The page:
2016-2018 Research Resident Past Projects
Dr. Bartek spent two years in the NIDDK-funded T32 fellowship in Gastrointestinal Surgical Outcomes Research at the Surgical Outcomes Research Center (SORCE). His mentors included Drs. David Flum, Professor in the Division of General Surgery, Dr. Sherene Shalhub, Assistant Professor of Surgery in the Division of Vascular Surgery, and Danielle Lavallee, Research Associate Professor in the Division of General Surgery. Under their guidance, Dr. Bartek conducted research on vascular surgery outcomes with a specific focus on surgical decision-making—both on the part of the patient and the physician—and how data can enhance the decision-making process. He plans to pursue an academic career in vascular surgery, and to continue to develop his research interests and skills to that end.
Dr. Flaster completed two years of academic and clinical work in Israel. His research focus was on patient outcomes in cardiothoracic surgery, trauma surgery, and emergency medicine, with a specific focus on building databases and electronic medical records systems to track outcomes and ultimately elucidate ways to improve patient care. In addition, he developed his passion for using health care as a means to promote peace and dialogue between the Israeli and Palestinian people. Toward this end, he worked with Dr. Grant O’Keefe and others to find a way for Palestinian surgeons to do clinical rotations in trauma hospitals in Israel and the United States, as well as for Israeli surgeons to rotate through their Palestinian counterpart hospitals in the Palestinian territories, with the ultimate goal of creating an integrated trauma fellowship that would involve all three nations.
Dr. Seo worked as a research fellow under the collaborative guidance of Dr. Venu Pillarisetty, Professor in the Division of General Surgery, and Dr. Seth Pollack, Assistant Professor in the Division of Oncology, and was funded by the Sarcoma Research Program at the Fred Hutchinson Cancer Research Center. In his role he helped complete and analyze the data for a phase I clinical trial in soft tissue sarcomas utilizing an intra-tumoral injection of a Toll-like receptor 4 (TLR4) agonist. In addition, he lead efforts to develop an in vitro tumor slice culture system, previously demonstrated in multiple solid tumors such as colon and pancreatic cancer, in leiomyosarcoma and liposarcoma. Dr. Seo and team worked to optimize the culture conditions for these slice cultures in sarcoma to allow for in vitro examination of the live tumor microenvironment, with the of demonstrating the maintenance of this architecture over time in culture and to then use multiple imaging modalities to test the local immune response to promising therapeutic agents (such as immune checkpoint inhibitors and TLR agonists). He additionally continued work previously done by Dr. Pillarisetty’s group in human pancreatic ductal adenocarcinoma (PDA) to analyze the specific immune response using T cell receptor (TCR) deep sequencing, in collaboration with Adaptive Biotechnologies. By using these high throughput computational methods and correlating the TCR data with whole genome expression from the same tumors, the team gained a better understanding of what activates or perturbs the immune response to PDA and to develop further hypotheses for therapeutic targets.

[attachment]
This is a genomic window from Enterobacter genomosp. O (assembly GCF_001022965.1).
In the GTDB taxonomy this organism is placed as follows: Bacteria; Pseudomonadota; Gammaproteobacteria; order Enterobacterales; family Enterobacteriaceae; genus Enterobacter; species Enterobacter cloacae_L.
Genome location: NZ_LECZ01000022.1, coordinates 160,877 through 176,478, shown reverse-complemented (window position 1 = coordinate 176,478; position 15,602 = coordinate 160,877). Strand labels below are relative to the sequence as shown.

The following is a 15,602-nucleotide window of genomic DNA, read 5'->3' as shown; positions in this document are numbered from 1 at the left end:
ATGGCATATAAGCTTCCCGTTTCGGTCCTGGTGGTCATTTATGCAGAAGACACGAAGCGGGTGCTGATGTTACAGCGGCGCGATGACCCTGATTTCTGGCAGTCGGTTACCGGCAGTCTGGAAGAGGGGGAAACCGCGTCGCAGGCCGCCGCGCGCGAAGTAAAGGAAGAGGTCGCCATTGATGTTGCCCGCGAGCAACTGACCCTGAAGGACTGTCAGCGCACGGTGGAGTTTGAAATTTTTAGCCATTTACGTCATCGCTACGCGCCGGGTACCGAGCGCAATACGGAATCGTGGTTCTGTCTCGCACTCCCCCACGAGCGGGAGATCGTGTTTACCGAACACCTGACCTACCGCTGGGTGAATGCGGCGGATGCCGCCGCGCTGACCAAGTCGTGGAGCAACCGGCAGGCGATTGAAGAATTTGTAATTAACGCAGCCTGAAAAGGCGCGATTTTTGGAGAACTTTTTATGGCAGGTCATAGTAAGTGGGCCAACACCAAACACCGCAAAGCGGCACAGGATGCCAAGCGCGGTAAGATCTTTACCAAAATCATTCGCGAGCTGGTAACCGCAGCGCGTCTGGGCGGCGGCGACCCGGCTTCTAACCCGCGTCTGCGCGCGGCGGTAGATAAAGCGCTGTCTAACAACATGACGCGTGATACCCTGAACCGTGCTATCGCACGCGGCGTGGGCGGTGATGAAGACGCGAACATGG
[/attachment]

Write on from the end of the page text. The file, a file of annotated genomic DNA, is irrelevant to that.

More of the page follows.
Dr. Verdial trained in the NIDDK-funded T32 fellowship in Gastrointestinal Surgical Outcomes Research under the direction of Dr. David Flum, Professor in the Division of General Surgery. Her research focused on addressing appropriateness of surgical care and resource utilization. Dr. Verdial’s research spanned multiple clinical areas, including lung cancer, breast cancer, small bowel obstruction, and bariatric surgery. In addition, Dr. Verdial received her Master of Public Health at University of Washington to help increase her knowledge of research methods and data analysis. She eventually plans to pursue a fellowship and career in surgical oncology.
Dr. Zhu worked as a research fellow in the NHLBI-funded T32 Cardiovascular Research Training Program under the mentorship of Dr. David Dichek, Professor of Medicine at the University of Washington. In this role, he investigated biochemical pathways involved in the development of aortic aneurysms in genetically heritable conditions such as Loeys-Dietz Syndrome. Specifically, his work focused on evaluating vasomotor function in an animal model with smooth muscle specific TGF-β deletion. In addition to his basic science research, Dr. Zhu worked with co-resident, Dr. Kate Stadeli, to standardize clinical handoffs as part of a resident-led multidisciplinary quality improvement project.